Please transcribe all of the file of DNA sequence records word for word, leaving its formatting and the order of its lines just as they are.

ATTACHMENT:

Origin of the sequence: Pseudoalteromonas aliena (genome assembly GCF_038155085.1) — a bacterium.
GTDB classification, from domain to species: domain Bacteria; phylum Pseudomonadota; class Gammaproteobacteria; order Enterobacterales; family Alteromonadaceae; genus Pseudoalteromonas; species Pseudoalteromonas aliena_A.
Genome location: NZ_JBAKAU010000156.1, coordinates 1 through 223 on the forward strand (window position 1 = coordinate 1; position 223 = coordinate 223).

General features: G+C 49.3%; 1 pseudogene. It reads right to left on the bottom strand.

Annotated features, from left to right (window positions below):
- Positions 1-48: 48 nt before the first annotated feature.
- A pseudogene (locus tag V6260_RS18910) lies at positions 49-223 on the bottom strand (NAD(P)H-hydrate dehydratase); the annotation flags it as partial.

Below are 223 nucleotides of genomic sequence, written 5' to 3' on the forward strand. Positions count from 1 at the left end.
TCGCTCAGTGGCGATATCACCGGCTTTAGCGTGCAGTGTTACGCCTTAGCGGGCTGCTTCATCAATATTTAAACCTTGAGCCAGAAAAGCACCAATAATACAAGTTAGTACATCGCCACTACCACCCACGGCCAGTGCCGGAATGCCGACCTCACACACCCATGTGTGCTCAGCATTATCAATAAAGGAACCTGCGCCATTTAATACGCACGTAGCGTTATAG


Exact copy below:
Origin of the sequence: Pseudoalteromonas aliena (genome assembly GCF_038155085.1) — a bacterium.
GTDB classification, from domain to species: domain Bacteria; phylum Pseudomonadota; class Gammaproteobacteria; order Enterobacterales; family Alteromonadaceae; genus Pseudoalteromonas; species Pseudoalteromonas aliena_A.
Genome location: NZ_JBAKAU010000156.1, coordinates 1 through 223 on the forward strand (window position 1 = coordinate 1; position 223 = coordinate 223).

General features: G+C 49.3%; 1 pseudogene. It reads right to left on the bottom strand.

Annotated features, from left to right (window positions below):
- Positions 1-48: 48 nt before the first annotated feature.
- A pseudogene (locus tag V6260_RS18910) lies at positions 49-223 on the bottom strand (NAD(P)H-hydrate dehydratase); the annotation flags it as partial.

Below are 223 nucleotides of genomic sequence, written 5' to 3' on the forward strand. Positions count from 1 at the left end.
TCGCTCAGTGGCGATATCACCGGCTTTAGCGTGCAGTGTTACGCCTTAGCGGGCTGCTTCATCAATATTTAAACCTTGAGCCAGAAAAGCACCAATAATACAAGTTAGTACATCGCCACTACCACCCACGGCCAGTGCCGGAATGCCGACCTCACACACCCATGTGTGCTCAGCATTATCAATAAAGGAACCTGCGCCATTTAATACGCACGTAGCGTTATAG